Yes, we never forget the cross, the pain, the suffering, the death. But we must not stop on Good Friday. No matter how dark your Friday might seem, no matter the depth of your heart ache, the tomb is still empty, resurrection power is still available, and Sunday’s Coming!

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Be blessed this day with Hope, Joy and His Resurrection Power.

Bayou Bible School, Milly, the Deer Hunter

11951895_10206576568788815_5607146155687526682_nMildred Bean, an amazing Bible teacher and dear friend grew up in the Bayou Country of Louisiana. Recently she called and, tongue in cheek, told me she was developing some new teachings called Bayou Bible School, because she realized that some of her foundational lessons of life came from the Bayous of Louisiana. I have asked her if I could blog some of her tales.

Bayou Bible School Lesson: The Deer Hunt

As I reflect on my early hunting experience with my dad, I learned by observing and mimicking. My dad was my hero and role model. When he stopped, I stopped. When he looked into the trees, I looked into the trees. We did not chatter as we walked, but were as quiet as possible as we trudged through the forest floors laden with tree limbs and dry crunchy leaves. We would walk a short distance, then stop and remain very still, always looking and listening. Was this early training for me to be a watchman for the Lord? Even then God was preparing me to walk by His Spirit, to do what I see him do. Not only were we alert for our prey, but also for sounds that might signal danger. More than once we heard the shaking of a rattlesnake’s tail. But regardless of the danger, I felt perfectly confident that I was safe. I was close to my dad.(Train up a child in the way he should go, And when he is old he will not depart from it. Prov. 22:6 KJV)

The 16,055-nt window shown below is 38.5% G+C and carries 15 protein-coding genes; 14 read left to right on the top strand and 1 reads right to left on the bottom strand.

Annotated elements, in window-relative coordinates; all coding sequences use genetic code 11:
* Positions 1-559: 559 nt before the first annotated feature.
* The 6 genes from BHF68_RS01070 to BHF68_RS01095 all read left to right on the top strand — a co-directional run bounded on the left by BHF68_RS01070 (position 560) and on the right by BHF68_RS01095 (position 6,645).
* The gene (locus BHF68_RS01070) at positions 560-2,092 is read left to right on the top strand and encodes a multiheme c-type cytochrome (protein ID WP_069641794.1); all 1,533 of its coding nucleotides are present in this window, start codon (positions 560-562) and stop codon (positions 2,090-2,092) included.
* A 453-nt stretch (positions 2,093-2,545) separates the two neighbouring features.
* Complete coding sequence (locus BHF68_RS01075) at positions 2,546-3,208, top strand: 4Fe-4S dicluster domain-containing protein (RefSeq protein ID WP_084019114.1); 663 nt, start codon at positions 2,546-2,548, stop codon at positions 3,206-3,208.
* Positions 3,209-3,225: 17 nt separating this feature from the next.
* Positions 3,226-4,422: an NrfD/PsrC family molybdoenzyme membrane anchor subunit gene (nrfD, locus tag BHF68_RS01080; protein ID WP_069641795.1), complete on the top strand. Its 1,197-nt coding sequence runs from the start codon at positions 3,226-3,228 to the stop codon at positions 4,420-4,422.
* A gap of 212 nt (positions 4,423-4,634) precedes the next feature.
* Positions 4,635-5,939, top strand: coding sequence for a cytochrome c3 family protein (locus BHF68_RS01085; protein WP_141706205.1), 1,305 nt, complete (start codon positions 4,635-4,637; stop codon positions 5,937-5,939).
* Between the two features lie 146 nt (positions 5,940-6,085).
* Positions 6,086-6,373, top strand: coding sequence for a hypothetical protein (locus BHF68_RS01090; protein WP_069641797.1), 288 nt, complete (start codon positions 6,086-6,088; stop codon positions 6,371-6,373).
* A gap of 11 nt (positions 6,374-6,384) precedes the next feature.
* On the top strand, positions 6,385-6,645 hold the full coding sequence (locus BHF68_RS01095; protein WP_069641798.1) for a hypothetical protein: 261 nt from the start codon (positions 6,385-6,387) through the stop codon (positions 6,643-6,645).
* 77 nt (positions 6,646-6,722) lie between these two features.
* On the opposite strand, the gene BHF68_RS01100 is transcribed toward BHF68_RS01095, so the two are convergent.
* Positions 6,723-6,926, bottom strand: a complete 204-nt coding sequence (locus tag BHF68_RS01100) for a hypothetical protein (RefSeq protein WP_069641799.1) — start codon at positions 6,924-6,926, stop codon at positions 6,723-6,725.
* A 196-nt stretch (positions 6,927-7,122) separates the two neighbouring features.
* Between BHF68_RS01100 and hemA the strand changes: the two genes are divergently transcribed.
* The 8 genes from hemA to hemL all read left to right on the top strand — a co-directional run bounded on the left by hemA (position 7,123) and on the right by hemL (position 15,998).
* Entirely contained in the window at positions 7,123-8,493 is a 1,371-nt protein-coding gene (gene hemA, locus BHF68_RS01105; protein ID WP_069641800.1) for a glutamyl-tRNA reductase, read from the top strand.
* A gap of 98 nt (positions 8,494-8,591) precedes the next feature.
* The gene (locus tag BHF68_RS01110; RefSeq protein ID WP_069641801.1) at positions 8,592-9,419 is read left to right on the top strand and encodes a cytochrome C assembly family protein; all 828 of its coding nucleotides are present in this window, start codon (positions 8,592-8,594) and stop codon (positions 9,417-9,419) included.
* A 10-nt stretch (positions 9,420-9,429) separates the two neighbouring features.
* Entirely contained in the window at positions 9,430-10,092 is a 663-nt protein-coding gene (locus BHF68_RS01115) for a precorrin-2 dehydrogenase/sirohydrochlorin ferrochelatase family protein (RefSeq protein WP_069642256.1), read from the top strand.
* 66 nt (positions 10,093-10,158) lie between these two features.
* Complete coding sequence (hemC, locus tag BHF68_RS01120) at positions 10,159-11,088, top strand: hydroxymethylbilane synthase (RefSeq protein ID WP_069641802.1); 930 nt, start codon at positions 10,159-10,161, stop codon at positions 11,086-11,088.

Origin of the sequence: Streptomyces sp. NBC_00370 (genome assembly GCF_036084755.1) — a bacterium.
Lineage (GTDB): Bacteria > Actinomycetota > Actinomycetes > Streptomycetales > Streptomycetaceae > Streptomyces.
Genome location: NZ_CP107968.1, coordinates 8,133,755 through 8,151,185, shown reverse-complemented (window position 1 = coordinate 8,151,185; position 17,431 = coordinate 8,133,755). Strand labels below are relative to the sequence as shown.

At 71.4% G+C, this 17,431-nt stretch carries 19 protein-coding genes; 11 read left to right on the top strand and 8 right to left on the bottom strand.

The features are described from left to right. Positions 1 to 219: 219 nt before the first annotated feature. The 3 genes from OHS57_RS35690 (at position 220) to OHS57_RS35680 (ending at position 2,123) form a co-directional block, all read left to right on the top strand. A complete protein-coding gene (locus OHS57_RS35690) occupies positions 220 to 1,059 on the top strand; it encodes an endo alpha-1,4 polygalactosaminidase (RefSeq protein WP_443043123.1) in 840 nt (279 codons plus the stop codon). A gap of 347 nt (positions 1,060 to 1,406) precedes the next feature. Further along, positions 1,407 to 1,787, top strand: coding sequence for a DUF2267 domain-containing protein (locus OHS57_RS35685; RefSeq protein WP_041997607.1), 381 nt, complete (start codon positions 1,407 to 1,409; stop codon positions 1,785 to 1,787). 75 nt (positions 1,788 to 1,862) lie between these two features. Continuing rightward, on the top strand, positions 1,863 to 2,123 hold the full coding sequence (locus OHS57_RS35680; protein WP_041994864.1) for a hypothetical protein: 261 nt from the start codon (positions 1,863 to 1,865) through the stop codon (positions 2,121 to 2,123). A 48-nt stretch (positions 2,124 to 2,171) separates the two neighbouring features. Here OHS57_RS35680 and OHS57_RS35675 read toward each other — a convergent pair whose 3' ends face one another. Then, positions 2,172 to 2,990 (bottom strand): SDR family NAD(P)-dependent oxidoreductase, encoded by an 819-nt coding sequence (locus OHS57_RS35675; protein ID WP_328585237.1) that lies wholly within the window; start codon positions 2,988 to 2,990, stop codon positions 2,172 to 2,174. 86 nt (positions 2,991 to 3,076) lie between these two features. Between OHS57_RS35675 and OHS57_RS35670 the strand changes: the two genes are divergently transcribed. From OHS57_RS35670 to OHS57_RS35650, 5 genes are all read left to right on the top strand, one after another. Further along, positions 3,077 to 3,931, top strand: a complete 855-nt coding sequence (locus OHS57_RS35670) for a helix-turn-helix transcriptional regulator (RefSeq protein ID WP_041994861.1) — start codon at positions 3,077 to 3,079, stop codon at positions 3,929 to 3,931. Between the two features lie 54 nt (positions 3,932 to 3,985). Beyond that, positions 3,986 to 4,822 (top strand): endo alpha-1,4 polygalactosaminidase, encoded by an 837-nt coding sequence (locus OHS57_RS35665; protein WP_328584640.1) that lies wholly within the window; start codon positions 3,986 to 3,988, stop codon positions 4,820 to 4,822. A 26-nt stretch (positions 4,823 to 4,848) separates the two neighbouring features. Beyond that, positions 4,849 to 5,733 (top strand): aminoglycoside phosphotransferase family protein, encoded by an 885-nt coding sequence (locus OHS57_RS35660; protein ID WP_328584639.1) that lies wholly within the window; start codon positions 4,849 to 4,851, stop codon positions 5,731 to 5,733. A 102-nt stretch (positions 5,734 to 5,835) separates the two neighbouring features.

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Annie Oakley??? Nope! It’s Mildred

Not only did I squirrel hunt with my dad, we also went deer hunting. The strategy for deer hunting was quite different than squirrel hunting. On these hunts we went out very early in the morning while it was still dark. Again I walked step by step with my dad because he knew where he was going, even though I did not have a clue. He would make sure that I had what I needed for the long hours I would be left alone on a deer stand. This was before the days of modern deer stands high up in the trees. In the early morning darkness I was positioned on a tree stump. Dad assured me he would return at some point later, but that he would also always know if I needed him. With no cell phones back then, how would he know? I’m not really sure, but I do know this: he knew where the other hunters were positioned. Our strategy was that anyone could shoot in any direction and not harm another person, yet if a deer tried to slip through between the different stands, someone would see it and have a chance to make a kill. My dad was a wise hunter.